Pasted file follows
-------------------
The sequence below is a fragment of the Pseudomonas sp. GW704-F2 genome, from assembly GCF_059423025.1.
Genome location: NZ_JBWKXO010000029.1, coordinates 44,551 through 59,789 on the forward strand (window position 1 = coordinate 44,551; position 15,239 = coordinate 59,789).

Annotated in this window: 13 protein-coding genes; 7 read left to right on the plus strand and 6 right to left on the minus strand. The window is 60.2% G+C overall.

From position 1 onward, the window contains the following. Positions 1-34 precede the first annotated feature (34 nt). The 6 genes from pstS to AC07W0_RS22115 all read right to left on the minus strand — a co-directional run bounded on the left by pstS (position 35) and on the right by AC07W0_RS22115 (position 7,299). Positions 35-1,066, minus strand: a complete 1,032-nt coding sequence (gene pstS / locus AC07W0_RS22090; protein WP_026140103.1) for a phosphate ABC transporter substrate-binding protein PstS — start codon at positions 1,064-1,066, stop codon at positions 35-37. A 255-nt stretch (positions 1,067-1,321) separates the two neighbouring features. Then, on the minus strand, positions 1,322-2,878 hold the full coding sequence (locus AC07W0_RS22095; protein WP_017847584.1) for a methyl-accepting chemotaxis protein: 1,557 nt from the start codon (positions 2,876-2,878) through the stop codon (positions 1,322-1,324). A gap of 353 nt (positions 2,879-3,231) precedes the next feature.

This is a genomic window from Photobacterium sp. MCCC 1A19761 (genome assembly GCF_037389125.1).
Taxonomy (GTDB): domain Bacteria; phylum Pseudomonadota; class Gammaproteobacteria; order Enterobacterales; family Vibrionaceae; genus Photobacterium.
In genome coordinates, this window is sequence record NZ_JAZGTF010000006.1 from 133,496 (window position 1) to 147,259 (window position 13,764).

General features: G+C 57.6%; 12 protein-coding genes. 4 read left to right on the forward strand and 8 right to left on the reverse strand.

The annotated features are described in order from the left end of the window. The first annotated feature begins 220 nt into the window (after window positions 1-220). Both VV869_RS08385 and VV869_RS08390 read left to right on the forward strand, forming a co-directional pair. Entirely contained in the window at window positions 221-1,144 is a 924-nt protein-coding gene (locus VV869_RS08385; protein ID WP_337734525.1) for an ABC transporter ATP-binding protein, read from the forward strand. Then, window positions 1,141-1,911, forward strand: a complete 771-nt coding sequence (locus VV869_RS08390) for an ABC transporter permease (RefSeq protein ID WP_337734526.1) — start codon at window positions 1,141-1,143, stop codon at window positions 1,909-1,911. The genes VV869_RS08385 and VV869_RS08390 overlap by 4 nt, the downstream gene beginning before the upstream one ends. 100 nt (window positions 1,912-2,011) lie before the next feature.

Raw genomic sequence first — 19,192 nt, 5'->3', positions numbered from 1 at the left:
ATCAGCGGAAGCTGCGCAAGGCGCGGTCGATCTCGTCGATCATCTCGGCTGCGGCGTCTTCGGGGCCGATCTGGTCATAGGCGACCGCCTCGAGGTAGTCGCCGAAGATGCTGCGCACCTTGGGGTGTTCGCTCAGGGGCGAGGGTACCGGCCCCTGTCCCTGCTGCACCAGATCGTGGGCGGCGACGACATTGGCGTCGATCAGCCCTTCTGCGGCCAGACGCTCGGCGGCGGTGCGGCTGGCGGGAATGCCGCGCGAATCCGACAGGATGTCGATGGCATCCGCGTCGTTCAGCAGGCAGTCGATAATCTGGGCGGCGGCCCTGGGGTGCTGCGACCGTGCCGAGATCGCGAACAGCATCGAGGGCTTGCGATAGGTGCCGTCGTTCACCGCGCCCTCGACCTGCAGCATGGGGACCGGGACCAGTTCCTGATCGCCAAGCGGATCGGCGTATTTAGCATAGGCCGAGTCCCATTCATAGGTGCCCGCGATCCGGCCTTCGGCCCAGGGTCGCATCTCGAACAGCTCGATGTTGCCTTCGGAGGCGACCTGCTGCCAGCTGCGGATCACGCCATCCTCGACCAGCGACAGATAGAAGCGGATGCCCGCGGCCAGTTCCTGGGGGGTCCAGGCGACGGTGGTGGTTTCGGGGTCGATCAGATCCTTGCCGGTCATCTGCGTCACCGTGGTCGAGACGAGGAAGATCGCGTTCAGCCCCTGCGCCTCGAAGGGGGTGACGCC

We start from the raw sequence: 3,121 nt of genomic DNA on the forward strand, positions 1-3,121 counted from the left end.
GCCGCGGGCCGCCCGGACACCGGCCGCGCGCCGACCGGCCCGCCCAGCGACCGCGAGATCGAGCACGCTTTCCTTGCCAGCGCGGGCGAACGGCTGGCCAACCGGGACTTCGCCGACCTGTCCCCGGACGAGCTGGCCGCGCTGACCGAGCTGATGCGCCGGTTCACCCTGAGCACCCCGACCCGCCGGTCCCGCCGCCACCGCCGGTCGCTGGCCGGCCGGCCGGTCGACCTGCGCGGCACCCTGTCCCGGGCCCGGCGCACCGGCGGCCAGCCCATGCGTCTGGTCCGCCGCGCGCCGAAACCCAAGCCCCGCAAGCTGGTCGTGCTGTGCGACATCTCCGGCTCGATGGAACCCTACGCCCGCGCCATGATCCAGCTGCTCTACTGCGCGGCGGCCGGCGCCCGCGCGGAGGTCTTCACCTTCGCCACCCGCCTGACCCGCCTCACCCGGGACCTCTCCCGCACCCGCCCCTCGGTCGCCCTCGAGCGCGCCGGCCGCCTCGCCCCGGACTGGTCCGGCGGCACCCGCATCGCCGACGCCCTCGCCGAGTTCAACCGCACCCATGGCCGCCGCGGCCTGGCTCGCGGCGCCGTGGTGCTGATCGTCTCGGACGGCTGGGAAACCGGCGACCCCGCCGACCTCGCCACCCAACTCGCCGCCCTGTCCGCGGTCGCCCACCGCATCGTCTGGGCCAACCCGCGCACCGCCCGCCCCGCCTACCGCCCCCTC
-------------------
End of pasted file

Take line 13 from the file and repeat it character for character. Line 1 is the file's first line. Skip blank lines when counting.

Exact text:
GCCGCGGGCCGCCCGGACACCGGCCGCGCGCCGACCGGCCCGCCCAGCGACCGCGAGATCGAGCACGCTTTCCTTGCCAGCGCGGGCGAACGGCTGGCCAACCGGGACTTCGCCGACCTGTCCCCGGACGAGCTGGCCGCGCTGACCGAGCTGATGCGCCGGTTCACCCTGAGCACCCCGACCCGCCGGTCCCGCCGCCACCGCCGGTCGCTGGCCGGCCGGCCGGTCGACCTGCGCGGCACCCTGTCCCGGGCCCGGCGCACCGGCGGCCAGCCCATGCGTCTGGTCCGCCGCGCGCCGAAACCCAAGCCCCGCAAGCTGGTCGTGCTGTGCGACATCTCCGGCTCGATGGAACCCTACGCCCGCGCCATGATCCAGCTGCTCTACTGCGCGGCGGCCGGCGCCCGCGCGGAGGTCTTCACCTTCGCCACCCGCCTGACCCGCCTCACCCGGGACCTCTCCCGCACCCGCCCCTCGGTCGCCCTCGAGCGCGCCGGCCGCCTCGCCCCGGACTGGTCCGGCGGCACCCGCATCGCCGACGCCCTCGCCGAGTTCAACCGCACCCATGGCCGCCGCGGCCTGGCTCGCGGCGCCGTGGTGCTGATCGTCTCGGACGGCTGGGAAACCGGCGACCCCGCCGACCTCGCCACCCAACTCGCCGCCCTGTCCGCGGTCGCCCACCGCATCGTCTGGGCCAACCCGCGCACCGCCCGCCCCGCCTACCGCCCCCTC